Germany still lacks business model for clean industry - think tank
Clean Energy Wire
German industry needs a reliable political framework for decarbonisation to remain competitive, writes think tank Agora Energiewende* in a new report titled ‘Climate neutrality 2050: What industry needs from politics now’. The report is the result of several rounds of talks between the think tank and seventeen of Germany’s biggest industrial companies, including the chemical groups BASF, Bayer, Covestro, Lanxess and Wacker, the steel producers Salzgitter and Thyssen-Krupp, and the building materials group HeidelbergCement, in collaboration with Stiftung 2°, an entrepreneurial network for progressive climate policy, and consultancy Roland Berger. "A lack of climate policy is damaging Germany as a business location," the paper states. Old fossil technologies are a bad investment, but there is no business model yet for new technologies, Patrick Graichen, director of Agora Energiewende, explained. "If the state does not resolve this dilemma, we will get an investment blockade that Germany cannot afford," he said.
One major concern for companies is where the clean energy for their factories will come from. The think tank considers the government’s current expansion targets for wind and solar power as too low, and says the increase would have to be almost doubled by 2030. Industry also wants to see compensation for temporarily higher operating costs in the transition phase, through so-called “carbon contracts for difference”, the report says. Sabine Nallinger of Stiftung 2° said: "We do have a climate protection law. But a law is still a long way from being a functioning business model."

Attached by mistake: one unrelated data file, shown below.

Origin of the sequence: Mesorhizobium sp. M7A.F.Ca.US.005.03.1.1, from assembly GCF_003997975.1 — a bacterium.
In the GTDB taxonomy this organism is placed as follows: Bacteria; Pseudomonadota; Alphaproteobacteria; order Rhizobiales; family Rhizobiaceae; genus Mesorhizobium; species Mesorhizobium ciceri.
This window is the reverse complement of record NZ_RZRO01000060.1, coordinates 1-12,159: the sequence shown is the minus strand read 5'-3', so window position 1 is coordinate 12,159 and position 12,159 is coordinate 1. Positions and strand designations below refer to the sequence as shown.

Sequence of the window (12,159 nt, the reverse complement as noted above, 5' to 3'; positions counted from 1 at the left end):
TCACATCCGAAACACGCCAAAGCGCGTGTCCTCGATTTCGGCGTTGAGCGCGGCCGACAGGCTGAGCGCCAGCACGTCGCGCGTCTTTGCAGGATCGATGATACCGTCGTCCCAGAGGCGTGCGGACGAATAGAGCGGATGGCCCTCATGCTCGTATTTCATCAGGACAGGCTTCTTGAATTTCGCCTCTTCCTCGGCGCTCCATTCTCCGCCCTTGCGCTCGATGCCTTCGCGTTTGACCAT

Germany has committed to the goal of climate-neutrality by 2050. As set in the Climate Action Law, the country aims to reduce emissions by 55 percent in 2030, a goal that will likely become more ambitious in light of the new EU target for 2030 of “at least 55 percent” reduction by 2030. Heavy industry, including the production of steel, cement and chemicals, is one of the toughest nuts to crack in the energy transition, because emissions reductions can’t be achieved by simply replacing fossil fuels with renewable power. Instead, entirely new, clean production methods are required. Last year, the German cement industry (VDZ) presented plans for the decarbonisation of the industry in its effort to become climate neutral by 2050.
*Like Clean Energy Wire, Agora Energiewende is funded by the Stiftung Mercator and the European Climate Foundation.